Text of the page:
- Luxuryapartment buildings are competing for tenants with an increasingly flashy array of amenities, from rooftop dog parks to residents-only restaurants.
- The NYC real-estate market currently has an oversupply of luxury listings, The Real Deal reported.
- Jason Fudin, CEO of pop-up hotel service WhyHotel, says the “amenities war” has developed over the past decade.
High-end buildings are locked in an “amenities war,” but it wasn’t always that way.
As Business Insider’s Katie Warren previously reported, “Luxury apartment buildings are going to increasingly greater lengths to attract tenants, offering outrageous amenities that include rooftop running tracks and dog parks, outdoor movie theatres, and residents-only bars and restaurants.”
But Jason Fudin, cofounder and CEO of WhyHotel, a pop-up hotel service that operates in brand new, unleased luxury apartment buildings, recently told Business Insider that the amenities war between luxury apartments is actually a fairly recent development.
“There’s an amenities war going on,” Fudin told Business Insider, “but that’s a big change we’ve seen over the past 10 years. Buildings used to squeeze amenities into a space, and now those amenities are actually what you advertise.”
“There’s been an evolution there,” Fudin continued.
Manifestations of the amenities war
Consider the Oceanwide Plaza in Los Angeles: upon completion, the building will include a two-acre “sky park” 100 feet in the air complete with two dog parks, a basketball court, lawns, a swimming pool, and a running track.
Amenities also extend to dining and drinking; some buildings offer resident-only dining and drinking opportunities.
As Business Insider’s Áine Cain previously reported, “You can’t just walk into these restaurants from off the street and snag a table. They are reserved for the people who live in these astronomically pricey skyscrapers.”
And it’s not just adults who benefit from these amenities: Children aren’t overlooked in the contest for prospective tenants’ attention.
The soon-to-be-completed luxury residential tower at 15 Hudson Yards in Manhattan, for example, is specifically developing kids’ amenities, like elaborate playrooms, video game rooms, and teen lounges in an effort to appeal to wealthy millennial homebuyers.
New York City has more luxury apartments than it can fill, and it’s changing the way apartments are marketed and sold.
Some real-estate companies are carving penthouses up into smaller apartments to get them off the market. Others are relying on the use of price cuts and gimmicks, or, alternatively, increasingly lavish amenities to lure in tenants.
Steven Rutter, director of new developments for Stribling Marketing Associates, an NYC-based luxury real-estate brokerage firm, noted that the so-called amenities war has been developing over the past several years “because of the amount of product that’s come into play,” particularly in NYC areas like Long Island City, Hudson Square, and Downtown Brooklyn, which are flooded with apartment rentals.
Rutter noted that amenities are part of the emotional decision that goes into choosing a place to live.
“There’s pressure on pricing,” Rutter said. “Landlords are offering incentives like months free or no fee, and that’s the financial part of it. The other part is the emotional and aspirational part that attracts a tenant.”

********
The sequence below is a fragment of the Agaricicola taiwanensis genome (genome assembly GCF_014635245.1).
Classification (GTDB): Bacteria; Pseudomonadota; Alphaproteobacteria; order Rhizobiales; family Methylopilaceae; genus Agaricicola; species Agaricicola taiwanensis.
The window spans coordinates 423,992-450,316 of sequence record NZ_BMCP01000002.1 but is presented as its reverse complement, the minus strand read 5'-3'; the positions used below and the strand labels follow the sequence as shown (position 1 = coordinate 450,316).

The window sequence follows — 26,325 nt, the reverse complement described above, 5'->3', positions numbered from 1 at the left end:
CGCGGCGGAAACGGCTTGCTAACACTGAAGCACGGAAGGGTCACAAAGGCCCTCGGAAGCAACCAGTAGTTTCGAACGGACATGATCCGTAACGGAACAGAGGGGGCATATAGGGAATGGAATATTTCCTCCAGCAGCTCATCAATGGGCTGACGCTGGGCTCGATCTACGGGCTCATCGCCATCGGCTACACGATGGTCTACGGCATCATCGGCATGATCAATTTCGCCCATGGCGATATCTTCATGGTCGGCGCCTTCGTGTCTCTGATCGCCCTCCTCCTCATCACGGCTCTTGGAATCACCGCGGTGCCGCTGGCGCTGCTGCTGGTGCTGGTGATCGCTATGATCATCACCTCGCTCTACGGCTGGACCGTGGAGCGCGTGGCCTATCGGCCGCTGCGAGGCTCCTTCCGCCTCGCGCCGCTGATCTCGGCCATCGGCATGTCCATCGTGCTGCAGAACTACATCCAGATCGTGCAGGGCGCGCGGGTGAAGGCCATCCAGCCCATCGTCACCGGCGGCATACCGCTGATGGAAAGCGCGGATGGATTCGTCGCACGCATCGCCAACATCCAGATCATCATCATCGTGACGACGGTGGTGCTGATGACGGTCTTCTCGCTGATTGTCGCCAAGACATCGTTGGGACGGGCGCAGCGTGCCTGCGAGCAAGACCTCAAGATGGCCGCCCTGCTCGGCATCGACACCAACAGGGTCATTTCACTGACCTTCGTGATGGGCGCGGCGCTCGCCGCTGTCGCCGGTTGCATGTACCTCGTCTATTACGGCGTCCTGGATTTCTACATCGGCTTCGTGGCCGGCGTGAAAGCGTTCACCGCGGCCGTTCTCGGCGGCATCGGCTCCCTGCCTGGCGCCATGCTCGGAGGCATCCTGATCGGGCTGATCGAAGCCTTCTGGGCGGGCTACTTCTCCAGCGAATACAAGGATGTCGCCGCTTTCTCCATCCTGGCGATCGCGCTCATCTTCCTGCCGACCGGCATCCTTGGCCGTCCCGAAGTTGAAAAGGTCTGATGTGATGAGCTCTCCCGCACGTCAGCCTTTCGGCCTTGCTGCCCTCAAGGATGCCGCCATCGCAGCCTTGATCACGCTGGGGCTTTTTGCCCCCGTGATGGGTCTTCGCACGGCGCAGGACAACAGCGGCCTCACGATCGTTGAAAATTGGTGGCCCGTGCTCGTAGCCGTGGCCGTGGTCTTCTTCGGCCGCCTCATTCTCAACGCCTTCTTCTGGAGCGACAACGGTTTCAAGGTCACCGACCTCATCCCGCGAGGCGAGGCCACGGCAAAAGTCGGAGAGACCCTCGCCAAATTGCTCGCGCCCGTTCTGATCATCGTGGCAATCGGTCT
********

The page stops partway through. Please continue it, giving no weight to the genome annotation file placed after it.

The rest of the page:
“At the end of the day,” Rutter continued, “amenities are an attempt to appeal to the target tenant.”
A different solution to unfilled space
WhyHotel cofounder Jason Fudin saw a different course of action for capitalising on unfilled luxury apartment space.
“You deliver a building all at once,” he told Business Insider, “but then it can’t instantly fill itself. Ideally, you’d be filling the apartment in eight to 24 months.”
WhyHotel, founded in 2017, takes that empty apartment space during the building’s lease-up phase and turns it into pop-up hotels that guests can rent out for lengths ranging from one night to three months. The company currently operates out of three cities in the Washington DC area.
The rooms come fully furnished and see a mix of business travellers and leisure travellers across weekdays and weekends, respectively.
Fudin also noted that there are three qualities in these luxury apartment buildings that allow them to double, temporarily, as hotels: FOB-based access control, depth of inventory, and consistency of product. Guests, in other words, have automated access to the building and their rooms, can expect to find a room when they want one, and know what kind of amenities and overall quality to expect from their rooms.
Ultimately, whether unused luxury apartment space is being used for another housing purpose entirely or is spawning additional amenities developments for tenants, the surplus is changing the game – and will likely continue to do so. Rutter noted that not only are new amenities popping up in buildings, but the level of thought and finish that goes into them is evolving, too.
“Even in fitness centres, the bar has been raised: Some buildings are now putting in Peleton instead of your standard treadmill or bike,” Rutter said. “Even if it’s amenities you’ve seen before, it’s a higher level. Renderings of lounges really do look like the lounges of really nice hotels.”
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